Metabolites of Surface Ocean Carbon Cycle
Bacterioplankton control the flux of dissolved organic carbon (DOC) into the microbial food web and influence the release of inorganic carbon to atmospheric and offshore reservoirs. The specific metabolites that sustain the growth of bacteria and serve as links between microbial autotrophs and heterotrophs in the ocean are largely unknown, however, due largely to half-lives on the order of minutes and concentrations in the picomolar range. Our research is identifying the labile molecules produced by marine phytoplankton, and measuring the rates and controls on their processing by bacterial communities.
Bacterial Roles in Organic Sulfur Cycling
DMSP (dimethylsulfoniopropionate) is a dissolved organic sulfur (DOS) metabolite released into seawater by marine phytoplankton where it is readily taken up and transformed by bacteria. One of its bacterial degradation products, dimethylsulfide (DMS), is the predominant natural source of sulfur to the atmosphere. Recently, we have found that DMSP is not the only important sulfur-containing phytoplankton metabolite supporting bacterial heterotrophy: a number of sulfonate compounds are also being synthesized by marine phytoplankton and rapidly utilized by marine bacteria. Our research focuses on identifying bacterial genes for DOS transformation through molecular biology, genomic, and functional genomic studies with model marine bacteria; investigating organic sulfur-mediated interactions between bacteria and phytoplankton in laboratory systems; and conducting field research with coastal bacterial and phytoplankton communities to capture real-time DOS gene expression and flux in the ocean.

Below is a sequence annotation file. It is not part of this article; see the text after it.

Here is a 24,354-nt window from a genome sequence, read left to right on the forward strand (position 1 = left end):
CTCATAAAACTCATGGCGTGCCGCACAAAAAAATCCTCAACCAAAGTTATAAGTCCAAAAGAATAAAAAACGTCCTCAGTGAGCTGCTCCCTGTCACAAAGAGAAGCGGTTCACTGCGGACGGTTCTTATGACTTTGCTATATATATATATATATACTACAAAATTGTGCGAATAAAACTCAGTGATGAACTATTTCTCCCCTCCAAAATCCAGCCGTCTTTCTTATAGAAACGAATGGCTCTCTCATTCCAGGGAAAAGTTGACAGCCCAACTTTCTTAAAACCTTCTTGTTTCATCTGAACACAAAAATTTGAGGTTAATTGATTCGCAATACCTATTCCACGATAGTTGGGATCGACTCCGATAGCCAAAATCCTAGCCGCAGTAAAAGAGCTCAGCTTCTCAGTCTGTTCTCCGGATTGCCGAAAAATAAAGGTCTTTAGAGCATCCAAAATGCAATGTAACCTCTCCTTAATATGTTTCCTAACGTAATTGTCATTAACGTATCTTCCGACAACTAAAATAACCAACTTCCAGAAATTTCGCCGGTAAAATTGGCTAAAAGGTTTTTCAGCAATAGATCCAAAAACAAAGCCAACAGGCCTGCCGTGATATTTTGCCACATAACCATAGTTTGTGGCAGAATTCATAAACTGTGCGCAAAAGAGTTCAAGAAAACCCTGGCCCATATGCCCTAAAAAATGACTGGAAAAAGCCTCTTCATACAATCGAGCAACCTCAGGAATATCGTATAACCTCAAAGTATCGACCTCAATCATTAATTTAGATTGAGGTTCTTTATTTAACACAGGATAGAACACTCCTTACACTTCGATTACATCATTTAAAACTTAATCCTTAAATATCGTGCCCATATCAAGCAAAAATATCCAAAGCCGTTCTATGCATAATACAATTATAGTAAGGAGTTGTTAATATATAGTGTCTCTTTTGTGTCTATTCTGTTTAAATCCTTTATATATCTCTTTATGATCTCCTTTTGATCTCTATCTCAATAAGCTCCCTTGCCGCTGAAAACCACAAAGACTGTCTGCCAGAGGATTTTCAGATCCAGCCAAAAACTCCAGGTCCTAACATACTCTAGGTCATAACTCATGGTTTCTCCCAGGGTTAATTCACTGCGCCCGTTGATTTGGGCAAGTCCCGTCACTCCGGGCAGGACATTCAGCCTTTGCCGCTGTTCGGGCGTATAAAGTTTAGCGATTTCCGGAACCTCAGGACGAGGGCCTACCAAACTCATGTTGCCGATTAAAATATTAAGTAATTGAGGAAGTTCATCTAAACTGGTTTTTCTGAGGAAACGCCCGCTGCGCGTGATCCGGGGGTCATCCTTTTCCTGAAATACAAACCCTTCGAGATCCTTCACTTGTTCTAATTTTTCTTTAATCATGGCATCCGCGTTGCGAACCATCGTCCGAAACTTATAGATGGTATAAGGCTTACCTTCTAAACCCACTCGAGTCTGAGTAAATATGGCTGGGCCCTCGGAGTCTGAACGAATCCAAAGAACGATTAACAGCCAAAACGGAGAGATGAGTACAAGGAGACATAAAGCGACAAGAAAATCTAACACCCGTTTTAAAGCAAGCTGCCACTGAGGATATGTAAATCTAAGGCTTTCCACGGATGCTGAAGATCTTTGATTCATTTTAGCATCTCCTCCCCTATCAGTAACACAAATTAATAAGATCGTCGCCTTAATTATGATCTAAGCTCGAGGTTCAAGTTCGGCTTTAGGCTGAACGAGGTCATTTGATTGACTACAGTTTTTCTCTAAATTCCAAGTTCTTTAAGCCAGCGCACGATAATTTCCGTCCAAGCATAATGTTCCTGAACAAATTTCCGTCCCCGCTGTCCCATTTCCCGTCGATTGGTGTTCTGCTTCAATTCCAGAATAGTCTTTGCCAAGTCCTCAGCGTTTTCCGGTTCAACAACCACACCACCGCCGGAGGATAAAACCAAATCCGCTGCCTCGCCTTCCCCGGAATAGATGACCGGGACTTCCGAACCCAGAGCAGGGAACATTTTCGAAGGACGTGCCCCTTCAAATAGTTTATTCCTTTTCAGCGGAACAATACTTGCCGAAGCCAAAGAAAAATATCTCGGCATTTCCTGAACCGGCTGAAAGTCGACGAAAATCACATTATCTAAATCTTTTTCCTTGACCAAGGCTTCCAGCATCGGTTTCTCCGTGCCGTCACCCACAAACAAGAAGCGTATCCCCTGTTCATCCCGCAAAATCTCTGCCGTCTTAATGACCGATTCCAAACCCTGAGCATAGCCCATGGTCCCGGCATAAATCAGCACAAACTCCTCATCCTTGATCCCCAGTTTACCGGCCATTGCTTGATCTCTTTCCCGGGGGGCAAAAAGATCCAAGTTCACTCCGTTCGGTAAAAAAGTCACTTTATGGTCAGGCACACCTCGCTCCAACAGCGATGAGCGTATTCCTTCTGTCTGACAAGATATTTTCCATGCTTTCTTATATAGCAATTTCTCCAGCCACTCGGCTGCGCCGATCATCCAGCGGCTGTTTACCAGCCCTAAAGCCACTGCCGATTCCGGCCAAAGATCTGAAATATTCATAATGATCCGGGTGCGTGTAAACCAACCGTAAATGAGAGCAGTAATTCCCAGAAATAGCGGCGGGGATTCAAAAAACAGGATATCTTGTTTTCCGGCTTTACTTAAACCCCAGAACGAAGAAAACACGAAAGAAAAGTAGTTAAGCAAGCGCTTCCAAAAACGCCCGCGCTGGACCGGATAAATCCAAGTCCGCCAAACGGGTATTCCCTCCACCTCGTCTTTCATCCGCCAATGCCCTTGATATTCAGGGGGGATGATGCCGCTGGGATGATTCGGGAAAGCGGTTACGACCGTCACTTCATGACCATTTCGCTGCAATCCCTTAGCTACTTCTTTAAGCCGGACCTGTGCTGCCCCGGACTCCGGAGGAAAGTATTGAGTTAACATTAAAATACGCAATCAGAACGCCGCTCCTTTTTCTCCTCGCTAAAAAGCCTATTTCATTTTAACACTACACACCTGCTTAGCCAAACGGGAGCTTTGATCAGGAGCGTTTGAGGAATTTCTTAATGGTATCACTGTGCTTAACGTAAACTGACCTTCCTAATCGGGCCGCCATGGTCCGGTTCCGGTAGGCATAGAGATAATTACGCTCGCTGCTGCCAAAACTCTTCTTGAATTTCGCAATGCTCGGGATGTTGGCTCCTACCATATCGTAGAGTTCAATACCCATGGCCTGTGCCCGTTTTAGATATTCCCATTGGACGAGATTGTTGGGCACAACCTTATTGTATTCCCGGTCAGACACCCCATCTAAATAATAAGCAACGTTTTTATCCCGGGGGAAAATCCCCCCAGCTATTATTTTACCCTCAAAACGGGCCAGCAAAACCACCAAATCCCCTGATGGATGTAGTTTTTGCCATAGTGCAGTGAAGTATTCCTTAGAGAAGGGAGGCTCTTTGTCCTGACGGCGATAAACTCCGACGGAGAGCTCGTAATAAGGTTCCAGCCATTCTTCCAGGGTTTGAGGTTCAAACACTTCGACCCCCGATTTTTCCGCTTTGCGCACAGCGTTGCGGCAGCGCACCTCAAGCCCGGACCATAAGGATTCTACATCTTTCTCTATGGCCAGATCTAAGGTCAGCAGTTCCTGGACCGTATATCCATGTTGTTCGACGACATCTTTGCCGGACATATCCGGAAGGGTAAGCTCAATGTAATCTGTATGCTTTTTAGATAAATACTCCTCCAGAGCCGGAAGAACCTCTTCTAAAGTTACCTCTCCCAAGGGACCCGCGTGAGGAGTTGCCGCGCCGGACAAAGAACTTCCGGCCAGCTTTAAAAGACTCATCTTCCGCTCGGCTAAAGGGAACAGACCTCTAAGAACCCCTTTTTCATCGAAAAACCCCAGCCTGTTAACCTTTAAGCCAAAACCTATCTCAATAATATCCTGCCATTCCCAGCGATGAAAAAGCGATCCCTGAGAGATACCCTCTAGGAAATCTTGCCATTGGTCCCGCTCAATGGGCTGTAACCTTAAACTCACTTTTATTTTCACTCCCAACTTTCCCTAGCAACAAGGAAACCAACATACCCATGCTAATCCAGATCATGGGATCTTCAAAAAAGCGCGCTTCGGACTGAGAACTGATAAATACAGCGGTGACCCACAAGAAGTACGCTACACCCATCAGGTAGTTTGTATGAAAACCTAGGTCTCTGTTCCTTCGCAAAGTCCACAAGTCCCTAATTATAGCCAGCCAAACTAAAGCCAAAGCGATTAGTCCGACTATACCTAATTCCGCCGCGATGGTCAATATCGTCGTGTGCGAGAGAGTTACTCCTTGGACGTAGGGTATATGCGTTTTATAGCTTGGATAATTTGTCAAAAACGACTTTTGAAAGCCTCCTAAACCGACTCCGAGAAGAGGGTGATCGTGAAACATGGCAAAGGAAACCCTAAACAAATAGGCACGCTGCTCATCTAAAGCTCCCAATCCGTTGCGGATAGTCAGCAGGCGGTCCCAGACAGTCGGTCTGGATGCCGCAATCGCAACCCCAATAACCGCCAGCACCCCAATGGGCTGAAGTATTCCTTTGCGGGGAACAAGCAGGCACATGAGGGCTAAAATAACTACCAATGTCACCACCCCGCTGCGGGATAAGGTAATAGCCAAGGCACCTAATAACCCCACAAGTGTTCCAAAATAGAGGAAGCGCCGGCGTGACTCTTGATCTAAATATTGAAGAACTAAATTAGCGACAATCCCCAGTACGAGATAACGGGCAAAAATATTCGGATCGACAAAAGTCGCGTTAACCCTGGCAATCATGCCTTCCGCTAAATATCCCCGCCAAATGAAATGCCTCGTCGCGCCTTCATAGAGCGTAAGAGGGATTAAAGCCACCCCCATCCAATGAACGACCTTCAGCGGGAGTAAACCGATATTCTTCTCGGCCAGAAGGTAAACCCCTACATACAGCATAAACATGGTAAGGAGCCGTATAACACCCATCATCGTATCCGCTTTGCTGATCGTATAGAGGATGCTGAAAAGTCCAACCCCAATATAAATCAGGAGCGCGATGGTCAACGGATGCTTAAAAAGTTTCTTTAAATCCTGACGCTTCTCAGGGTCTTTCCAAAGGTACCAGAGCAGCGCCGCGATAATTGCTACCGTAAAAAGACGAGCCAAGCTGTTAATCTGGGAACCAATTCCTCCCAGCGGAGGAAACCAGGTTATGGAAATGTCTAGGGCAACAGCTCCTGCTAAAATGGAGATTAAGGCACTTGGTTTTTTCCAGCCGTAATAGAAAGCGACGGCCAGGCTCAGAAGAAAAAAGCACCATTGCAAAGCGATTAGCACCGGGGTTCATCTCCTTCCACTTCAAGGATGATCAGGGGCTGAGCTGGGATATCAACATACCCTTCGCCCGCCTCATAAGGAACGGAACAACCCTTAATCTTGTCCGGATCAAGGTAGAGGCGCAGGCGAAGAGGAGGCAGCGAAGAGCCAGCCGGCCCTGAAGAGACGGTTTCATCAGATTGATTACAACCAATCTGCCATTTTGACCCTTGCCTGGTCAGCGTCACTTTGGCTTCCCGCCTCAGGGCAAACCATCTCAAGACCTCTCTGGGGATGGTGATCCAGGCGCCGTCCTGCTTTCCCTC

By sequencing mRNAs retrieved directly from microbial communities in seawater, we can ‘eavesdrop’ on the activities of natural bacterial communities. This gene expression data provides a direct link between the genetic potential of a community and their biogeochemical activities. We are applying this approach to understand diel, seasonal, and interannual changes in activities of bacteria in coastal and open ocean environments.
Roseobacter Model Organism System Development
Almost 60 genome sequences are available for cultured members of the marine Roseobacter lineage. Since this group is a dominant member of most coastal seawater communities, the sequenced strains provide a powerful system to understanding the activities of their wild relatives. We have been developing genetic systems, functional genomics approaches, culturing protocols, and bioinformatics resources (www.roseobase.org) to facilitate discoveries of the ecological and biogeochemical roles of these ubiquitous marine bacterioplankton.